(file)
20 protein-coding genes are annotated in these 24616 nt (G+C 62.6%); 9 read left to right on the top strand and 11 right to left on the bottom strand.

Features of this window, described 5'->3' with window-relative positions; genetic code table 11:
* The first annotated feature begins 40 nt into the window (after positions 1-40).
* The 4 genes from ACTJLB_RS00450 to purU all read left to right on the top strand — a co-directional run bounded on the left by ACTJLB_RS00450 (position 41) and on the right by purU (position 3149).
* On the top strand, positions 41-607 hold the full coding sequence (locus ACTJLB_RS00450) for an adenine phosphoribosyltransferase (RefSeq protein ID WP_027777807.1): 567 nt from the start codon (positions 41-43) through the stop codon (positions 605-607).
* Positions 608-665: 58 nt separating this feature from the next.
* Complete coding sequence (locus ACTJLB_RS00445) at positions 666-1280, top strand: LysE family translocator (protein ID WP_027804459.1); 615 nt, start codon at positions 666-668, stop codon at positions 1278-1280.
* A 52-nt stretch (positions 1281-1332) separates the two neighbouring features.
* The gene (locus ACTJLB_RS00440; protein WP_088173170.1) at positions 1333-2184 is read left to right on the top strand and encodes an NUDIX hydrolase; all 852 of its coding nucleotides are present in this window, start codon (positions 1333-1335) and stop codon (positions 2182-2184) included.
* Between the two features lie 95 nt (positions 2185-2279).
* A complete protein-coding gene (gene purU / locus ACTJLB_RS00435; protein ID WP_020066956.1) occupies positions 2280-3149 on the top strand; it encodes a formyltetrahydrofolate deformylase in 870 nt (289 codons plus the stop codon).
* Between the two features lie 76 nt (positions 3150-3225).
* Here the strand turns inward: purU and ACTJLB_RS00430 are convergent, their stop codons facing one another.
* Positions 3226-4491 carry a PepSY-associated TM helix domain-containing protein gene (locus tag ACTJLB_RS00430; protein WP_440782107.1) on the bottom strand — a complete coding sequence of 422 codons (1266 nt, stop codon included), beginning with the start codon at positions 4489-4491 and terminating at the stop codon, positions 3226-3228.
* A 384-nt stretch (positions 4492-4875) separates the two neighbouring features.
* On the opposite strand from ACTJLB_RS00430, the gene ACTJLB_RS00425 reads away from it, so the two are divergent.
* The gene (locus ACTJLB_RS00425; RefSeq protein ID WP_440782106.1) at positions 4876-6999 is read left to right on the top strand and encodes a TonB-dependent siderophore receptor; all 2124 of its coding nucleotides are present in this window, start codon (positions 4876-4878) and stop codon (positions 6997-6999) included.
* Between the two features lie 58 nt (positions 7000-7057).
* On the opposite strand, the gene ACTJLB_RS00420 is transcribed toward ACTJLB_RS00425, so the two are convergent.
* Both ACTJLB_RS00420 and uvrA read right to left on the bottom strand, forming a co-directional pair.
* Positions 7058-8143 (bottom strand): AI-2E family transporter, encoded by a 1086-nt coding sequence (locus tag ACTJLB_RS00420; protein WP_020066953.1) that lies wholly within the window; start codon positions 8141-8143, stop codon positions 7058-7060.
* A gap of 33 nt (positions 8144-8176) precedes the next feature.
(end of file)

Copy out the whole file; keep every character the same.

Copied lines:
20 protein-coding genes are annotated in these 24616 nt (G+C 62.6%); 9 read left to right on the top strand and 11 right to left on the bottom strand.

Features of this window, described 5'->3' with window-relative positions; genetic code table 11:
* The first annotated feature begins 40 nt into the window (after positions 1-40).
* The 4 genes from ACTJLB_RS00450 to purU all read left to right on the top strand — a co-directional run bounded on the left by ACTJLB_RS00450 (position 41) and on the right by purU (position 3149).
* On the top strand, positions 41-607 hold the full coding sequence (locus ACTJLB_RS00450) for an adenine phosphoribosyltransferase (RefSeq protein ID WP_027777807.1): 567 nt from the start codon (positions 41-43) through the stop codon (positions 605-607).
* Positions 608-665: 58 nt separating this feature from the next.
* Complete coding sequence (locus ACTJLB_RS00445) at positions 666-1280, top strand: LysE family translocator (protein ID WP_027804459.1); 615 nt, start codon at positions 666-668, stop codon at positions 1278-1280.
* A 52-nt stretch (positions 1281-1332) separates the two neighbouring features.
* The gene (locus ACTJLB_RS00440; protein WP_088173170.1) at positions 1333-2184 is read left to right on the top strand and encodes an NUDIX hydrolase; all 852 of its coding nucleotides are present in this window, start codon (positions 1333-1335) and stop codon (positions 2182-2184) included.
* Between the two features lie 95 nt (positions 2185-2279).
* A complete protein-coding gene (gene purU / locus ACTJLB_RS00435; protein ID WP_020066956.1) occupies positions 2280-3149 on the top strand; it encodes a formyltetrahydrofolate deformylase in 870 nt (289 codons plus the stop codon).
* Between the two features lie 76 nt (positions 3150-3225).
* Here the strand turns inward: purU and ACTJLB_RS00430 are convergent, their stop codons facing one another.
* Positions 3226-4491 carry a PepSY-associated TM helix domain-containing protein gene (locus tag ACTJLB_RS00430; protein WP_440782107.1) on the bottom strand — a complete coding sequence of 422 codons (1266 nt, stop codon included), beginning with the start codon at positions 4489-4491 and terminating at the stop codon, positions 3226-3228.
* A 384-nt stretch (positions 4492-4875) separates the two neighbouring features.
* On the opposite strand from ACTJLB_RS00430, the gene ACTJLB_RS00425 reads away from it, so the two are divergent.
* The gene (locus ACTJLB_RS00425; RefSeq protein ID WP_440782106.1) at positions 4876-6999 is read left to right on the top strand and encodes a TonB-dependent siderophore receptor; all 2124 of its coding nucleotides are present in this window, start codon (positions 4876-4878) and stop codon (positions 6997-6999) included.
* Between the two features lie 58 nt (positions 7000-7057).
* On the opposite strand, the gene ACTJLB_RS00420 is transcribed toward ACTJLB_RS00425, so the two are convergent.
* Both ACTJLB_RS00420 and uvrA read right to left on the bottom strand, forming a co-directional pair.
* Positions 7058-8143 (bottom strand): AI-2E family transporter, encoded by a 1086-nt coding sequence (locus tag ACTJLB_RS00420; protein WP_020066953.1) that lies wholly within the window; start codon positions 8141-8143, stop codon positions 7058-7060.
* A gap of 33 nt (positions 8144-8176) precedes the next feature.